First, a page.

I’ve been thinking for a while about possibly starting up a read for the summer. I have George Saunders on the brain. Before I put in the work, I wanted to collect some feedback to gauge interest. Please lodge your interest or lack thereof below. Note that if you express interest, you can also volunteer to participate more actively by writing for the blog, and you can express preferences about the scope of the project. I imagine we’d start in July sometime if the read materializes.
As you’re planning your summer reading, you should be aware that a new Infinite Jest reading group has sprung up. Summer of Jest starts in just a few days and may be of interest to those who’ve landed on this post either because they’re long-time readers of the site or because they did a search for Infinite Jest and landed here by accident.Take The Survey!
Although I have read a fair amount of literature that can safely be called experimental or at least non-conventional, I tend to doubt my ability to make fair, sound judgments about which among these works are good works. Much of Barth is tedious and masturbatory, and there’s plenty under Pynchon’s name that strikes me as very weak, for example, and yet both are widely regarded as masters at what they do. (And of course they’ve also both written plenty that I do find worth serious study.)
In spite of my self-doubt when it comes to such judgments, I think I’ve made some correct calls. Gaddis and Wallace write good books. Some of Bolaño and Pynchon I recognize to be quality work even when it doesn’t appeal to me personally. When a book is a great book, I think I generally have the sense to recognize it as such.
Chris Eaton’s Chris Eaton, a Biography, however much it is a book I found myself rooting for, is not a great book. It is not, in fact, even a terribly successful book. But it is a book that I really wanted to be successful, whose conceit I found appealing if, in the end, very overworked.
The promotional blurb sets the novel up rather promisingly (if a little over-enthusiastically):
Chris Eaton, A Biography is a novel that arises from the idea that we have all been driven, at some point, to Google ourselves. And if you did, what did you find? That there are people out there who seem to have something in common with you? Dates, places, interests? How coincidental are these connections? And what are the factors that define a human life? We are the sum of our stories: Anecdotal constructs. We remember moments in our pasts the way we remember television episodes. In pieces. And we realize that our own memories are no more valid in the construction of our identities than stories we’ve heard from others. Chris Eaton, A Biography constructs a life by using, as building blocks, the lives of dozens of other people who share nothing more than a name, identities that blur into each other with the idea that, in the end, we all live the same life, deal with the same hopes and fears, experience the same joys and tragedies. Only the specifics are different. From birth to death and everything in between, the narratives we share bring us closer to a truth about what it means to be alive. To be you.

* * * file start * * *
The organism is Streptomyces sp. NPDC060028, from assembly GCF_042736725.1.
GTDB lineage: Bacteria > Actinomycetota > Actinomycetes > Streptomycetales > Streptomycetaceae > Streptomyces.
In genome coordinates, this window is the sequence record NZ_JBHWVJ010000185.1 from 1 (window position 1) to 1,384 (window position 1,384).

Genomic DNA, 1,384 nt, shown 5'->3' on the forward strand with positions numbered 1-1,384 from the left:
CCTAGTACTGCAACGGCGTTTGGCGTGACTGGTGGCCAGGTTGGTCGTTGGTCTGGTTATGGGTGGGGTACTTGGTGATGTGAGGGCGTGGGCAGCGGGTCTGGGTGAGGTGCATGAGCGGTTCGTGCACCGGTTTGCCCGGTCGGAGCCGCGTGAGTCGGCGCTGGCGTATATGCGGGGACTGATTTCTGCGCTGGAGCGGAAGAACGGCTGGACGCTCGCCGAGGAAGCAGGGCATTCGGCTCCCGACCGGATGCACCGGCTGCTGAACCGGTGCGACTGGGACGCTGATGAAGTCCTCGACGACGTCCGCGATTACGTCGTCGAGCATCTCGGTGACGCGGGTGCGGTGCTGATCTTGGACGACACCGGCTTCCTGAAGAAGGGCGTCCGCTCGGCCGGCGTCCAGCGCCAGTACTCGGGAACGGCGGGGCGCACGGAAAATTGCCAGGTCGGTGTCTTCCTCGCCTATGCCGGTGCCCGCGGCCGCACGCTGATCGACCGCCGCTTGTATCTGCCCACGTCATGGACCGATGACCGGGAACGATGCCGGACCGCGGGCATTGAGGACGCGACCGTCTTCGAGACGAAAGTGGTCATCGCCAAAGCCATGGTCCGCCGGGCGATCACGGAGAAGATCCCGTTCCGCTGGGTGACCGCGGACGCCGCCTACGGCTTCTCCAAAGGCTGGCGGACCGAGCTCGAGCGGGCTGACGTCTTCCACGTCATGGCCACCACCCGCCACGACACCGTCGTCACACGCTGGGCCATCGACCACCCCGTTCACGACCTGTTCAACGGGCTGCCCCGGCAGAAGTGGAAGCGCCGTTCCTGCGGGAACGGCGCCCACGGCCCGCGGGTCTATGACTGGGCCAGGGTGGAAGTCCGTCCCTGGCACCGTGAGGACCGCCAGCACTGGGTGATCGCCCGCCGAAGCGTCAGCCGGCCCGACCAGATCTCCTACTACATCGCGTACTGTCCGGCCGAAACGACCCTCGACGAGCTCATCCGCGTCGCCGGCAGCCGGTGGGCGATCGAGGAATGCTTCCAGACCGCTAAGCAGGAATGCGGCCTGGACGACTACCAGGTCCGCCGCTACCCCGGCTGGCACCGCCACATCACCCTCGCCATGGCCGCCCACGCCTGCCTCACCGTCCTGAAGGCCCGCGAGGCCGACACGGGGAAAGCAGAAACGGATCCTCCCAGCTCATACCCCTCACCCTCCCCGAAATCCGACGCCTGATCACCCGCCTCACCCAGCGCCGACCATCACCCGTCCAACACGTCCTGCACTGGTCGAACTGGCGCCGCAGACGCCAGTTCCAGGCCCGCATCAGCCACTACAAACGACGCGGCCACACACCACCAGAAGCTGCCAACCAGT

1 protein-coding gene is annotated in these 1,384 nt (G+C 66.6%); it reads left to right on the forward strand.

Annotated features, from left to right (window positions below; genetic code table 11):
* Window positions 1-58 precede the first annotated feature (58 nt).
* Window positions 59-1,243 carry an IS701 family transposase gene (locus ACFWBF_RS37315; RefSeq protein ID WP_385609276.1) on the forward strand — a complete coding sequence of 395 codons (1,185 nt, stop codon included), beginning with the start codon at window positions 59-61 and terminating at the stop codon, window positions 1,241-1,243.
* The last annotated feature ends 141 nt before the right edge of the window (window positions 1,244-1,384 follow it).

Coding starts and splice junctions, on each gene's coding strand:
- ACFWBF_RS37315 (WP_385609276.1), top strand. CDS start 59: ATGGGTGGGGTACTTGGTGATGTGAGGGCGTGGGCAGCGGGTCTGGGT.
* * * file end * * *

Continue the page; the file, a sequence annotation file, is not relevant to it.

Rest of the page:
This, it seems, will be a book about what it means to be a person struggling through life, and this is what the great books tend to be about. I won’t say that I agree with every word of the blurb, but I thought the use of a shared name as the thread through a life, or a series of lives, demonstrating the universality of the human condition, seemed new and interesting. So often it’s time and place that throw characters together, and I was receptive to this different organization of a novel’s happenings.
Right off the bat, Eaton introduces us to a number of characters whose histories are compelling. It’s a little confusing at first, not least of all because without further comment, he begins suddenly using the feminine pronoun for one of the Chris Eaton characters. It’s unexpected and gave me a pleasant little jolt. A little confusion in a book like this isn’t really a liability. It’s probably part of the point, in fact. But as the book unfolds, we meet more and more characters and some of the story lines begin to blur in what for me were unpleasantly disorienting ways. Was I reading, at a given moment, about the life of the punk rocker, the politician, the artist, the wrestler, the pornographer, the carpenter, or somebody else? And for that matter, was it possible that some of these apparently distinct characters were in fact the same character at different times of life, with me having simply missed the connections linking them across the novel’s time? And if so, was this all really the designed point — that blur that the novel’s blurb mentions — or was it a flaw of the book? And if it was the designed point, was it a good design? These are the sorts of questions that I think make assessing non-conventional literature so hard. It’s tricky to decide when the flaw is in the work and when it is in the reader.
Chris Eaton, a Biography grows more fantastical as we move further into it, with conspiracy plots and people with comically specific occupations and proclivities. Some of these I found rewarding and others gratuitous. We meet many people tangentially related to the various main plots, and they become, in spite of the humor with which their stories are so often told, a really big distraction. Think of Pynchon’s lightbulb conspiracy or adenoid taming repeated over and over in a much shorter book. What’s more, their names or the names of their organizations or areas of interest tend to be anagrams of Chris Eaton, which is clever given the underlying conceit of the book but which becomes so heavy-handed here as to become not just a distraction but a game one can’t help but play.
I’m reminded of a thriller by Dan Brown entitled Digital Fortress whose entire plot hangs on the existence of someone’s anagrammatized name. The last half of Brown’s book hinges on this clue that none of the inspiringly brilliant people in the novel can puzzle out, which turns out to be the anagram that practically blinks on the page. The inability of the novel’s brilliant inhabitants to see this obvious thing becomes infuriatingly comical.